Around one thousand visitors went through the complex during the high season last year and he said many won’t return because the pool is closed, although tantalisingly full of water and maintained.

“This will have a real impact on tourism if it continues, especially businesses nearby,” he said.

“We estimate that our communal fees would have to increase at least a 25 per cent to be able to comply with all of the requirements.”

Morgan said that despite numerous ‘polite’ meetings with the municipality, their position is that the law is followed. He said he is aware that many other people are flouting the law and their pools remain open, but since the committee has been made aware of the requirements, they wouldn’t take that stance.

“Imagine if we ignored the law and something happened.”

Green party MP, Charalambous Theopemptou, told the Cyprus Mail that no new legislation has recently been discussed at Parliament.

“The issue has been discussed for more than a decade and draft regulations were proposed but nothing came of it,” he said.

Swimming pool petition

A petition calling for a fair and reasonable review of the swimming pool regulations for apartment complexes and resorts was set up last August. It has so far garnered over 4,400 signatures but needs another 4,000 to ensure that the government will investigate the matter.

To sign the petition click here.

Readers' comments

Comments on this article are no longer being accepted.

  • Gary P says:

    Signed… hopefully common sense will prevail. Crazy rules and regulations

  • Peter McGowan says:

    Look at the regulations for the employment of lifeguards. You cannot have one lifeguard on duty from 8:00 a.m. to 8 p.m. Nor for one lifeguard to work 7 days each week.

    What about the length of the holiday season. May to November on our complex. When not on duty, where will lifeguard go? Separate toilets need to be provided for employees. They are not resident in the complex and should not be sharing the same facilities as tourists or residents.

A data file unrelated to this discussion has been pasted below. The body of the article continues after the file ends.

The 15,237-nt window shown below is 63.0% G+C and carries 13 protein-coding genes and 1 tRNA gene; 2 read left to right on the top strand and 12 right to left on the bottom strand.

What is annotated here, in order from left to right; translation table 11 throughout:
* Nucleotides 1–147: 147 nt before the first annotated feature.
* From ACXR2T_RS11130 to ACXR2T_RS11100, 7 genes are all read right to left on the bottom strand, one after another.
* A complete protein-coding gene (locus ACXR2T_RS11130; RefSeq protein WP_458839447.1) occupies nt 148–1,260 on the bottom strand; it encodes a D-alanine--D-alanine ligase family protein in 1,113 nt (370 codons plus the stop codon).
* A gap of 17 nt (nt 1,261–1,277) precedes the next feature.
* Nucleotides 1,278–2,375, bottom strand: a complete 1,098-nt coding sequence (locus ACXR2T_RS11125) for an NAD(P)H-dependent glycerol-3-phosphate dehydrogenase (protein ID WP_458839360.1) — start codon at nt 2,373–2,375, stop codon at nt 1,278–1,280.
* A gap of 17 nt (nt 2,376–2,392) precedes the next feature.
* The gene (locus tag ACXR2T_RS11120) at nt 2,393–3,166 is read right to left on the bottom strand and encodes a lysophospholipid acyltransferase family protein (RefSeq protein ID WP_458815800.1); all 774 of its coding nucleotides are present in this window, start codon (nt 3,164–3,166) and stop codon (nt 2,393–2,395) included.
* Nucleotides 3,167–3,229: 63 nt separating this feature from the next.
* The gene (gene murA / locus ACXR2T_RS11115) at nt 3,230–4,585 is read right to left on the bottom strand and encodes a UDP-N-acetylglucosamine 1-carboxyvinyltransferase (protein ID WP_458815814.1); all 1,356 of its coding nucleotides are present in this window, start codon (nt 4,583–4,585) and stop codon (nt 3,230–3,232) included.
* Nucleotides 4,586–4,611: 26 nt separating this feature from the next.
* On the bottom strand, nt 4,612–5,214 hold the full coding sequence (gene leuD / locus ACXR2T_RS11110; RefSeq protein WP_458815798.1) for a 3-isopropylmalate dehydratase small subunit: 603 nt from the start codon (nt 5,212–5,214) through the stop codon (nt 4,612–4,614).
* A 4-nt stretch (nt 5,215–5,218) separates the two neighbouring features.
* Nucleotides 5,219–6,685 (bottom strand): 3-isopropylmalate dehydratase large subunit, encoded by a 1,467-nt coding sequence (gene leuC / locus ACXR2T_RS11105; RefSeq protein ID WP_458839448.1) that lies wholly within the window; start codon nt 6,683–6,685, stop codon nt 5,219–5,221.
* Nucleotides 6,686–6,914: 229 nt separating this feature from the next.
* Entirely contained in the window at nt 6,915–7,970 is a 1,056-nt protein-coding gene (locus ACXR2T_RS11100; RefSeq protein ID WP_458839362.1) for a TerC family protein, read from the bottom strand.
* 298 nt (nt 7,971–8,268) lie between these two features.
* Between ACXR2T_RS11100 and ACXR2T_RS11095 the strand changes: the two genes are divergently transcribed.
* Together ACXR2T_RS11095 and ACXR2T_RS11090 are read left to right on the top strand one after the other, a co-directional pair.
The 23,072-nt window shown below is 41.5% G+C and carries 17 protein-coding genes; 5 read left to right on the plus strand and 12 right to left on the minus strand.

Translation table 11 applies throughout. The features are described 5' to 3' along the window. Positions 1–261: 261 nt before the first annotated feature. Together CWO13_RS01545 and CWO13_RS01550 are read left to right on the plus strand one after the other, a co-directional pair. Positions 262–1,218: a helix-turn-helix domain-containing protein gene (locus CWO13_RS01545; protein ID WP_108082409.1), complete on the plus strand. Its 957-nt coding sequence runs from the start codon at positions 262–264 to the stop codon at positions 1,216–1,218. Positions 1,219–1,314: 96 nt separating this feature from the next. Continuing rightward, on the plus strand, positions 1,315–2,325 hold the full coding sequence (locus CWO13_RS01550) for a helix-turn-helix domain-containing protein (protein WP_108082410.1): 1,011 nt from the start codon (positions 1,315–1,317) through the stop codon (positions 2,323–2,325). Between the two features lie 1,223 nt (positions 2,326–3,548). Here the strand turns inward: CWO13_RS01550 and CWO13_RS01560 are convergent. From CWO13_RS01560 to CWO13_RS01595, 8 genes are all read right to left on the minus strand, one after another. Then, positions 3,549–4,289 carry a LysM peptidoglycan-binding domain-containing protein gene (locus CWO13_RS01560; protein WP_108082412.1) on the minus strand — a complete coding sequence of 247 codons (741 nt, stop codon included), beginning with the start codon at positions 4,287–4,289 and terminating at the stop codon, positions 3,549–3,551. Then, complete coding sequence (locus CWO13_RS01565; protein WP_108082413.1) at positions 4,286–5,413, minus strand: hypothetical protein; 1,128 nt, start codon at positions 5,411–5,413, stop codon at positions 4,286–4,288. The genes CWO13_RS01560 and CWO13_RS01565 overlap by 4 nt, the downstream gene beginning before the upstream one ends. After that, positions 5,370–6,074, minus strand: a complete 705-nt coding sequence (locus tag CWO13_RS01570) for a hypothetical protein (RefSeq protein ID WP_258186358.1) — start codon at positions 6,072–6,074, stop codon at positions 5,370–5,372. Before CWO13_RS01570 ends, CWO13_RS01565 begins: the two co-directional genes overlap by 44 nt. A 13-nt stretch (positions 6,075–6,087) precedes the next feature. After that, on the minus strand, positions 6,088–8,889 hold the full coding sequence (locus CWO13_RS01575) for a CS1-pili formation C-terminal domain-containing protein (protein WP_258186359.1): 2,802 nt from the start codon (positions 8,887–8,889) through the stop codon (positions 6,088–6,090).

They need facilities to use during their breaks and to prepare drinks and food. There are insufficient lifeguards on the island as it is. I’ve been in big hotels here, where the lifeguard supervises 3 pools and spends most of the time sitting under a sun umbrella, smoking and chatting to users of the complex.

    Another big complex has only one sign on the poolside, which says “NO DIVING”. Nothing else. Adopt the best of EU regulations.

    The tourist industry will collapse if this stupid Cyprus Law is implemented. Or is their a hidden agenda here?

    Ed: The ‘stupid law’ was implemented many years ago before Cyprus joined the EU. But like many laws in Cyprus, it’s rarely been enforced – until last year. If there is a hidden agenda it could be to bring pressure of the government to change it – or perhaps persuade holidaymakers to only use hotels.

  • andrew michael says:

    Appears most of the the thought out hard work has been done by the EU. Get this law in officially in Cyprus. What’s the big deal?

  • philco says:

    It sounds like a lot of head burying has gone on by people who clearly know better, unreal behavior leave everything to last minute…… sounds like the same people where responsible for getting your Halloumi protected.

  • The views expressed in readers' comments are not necessarily shared by the Cyprus Property News.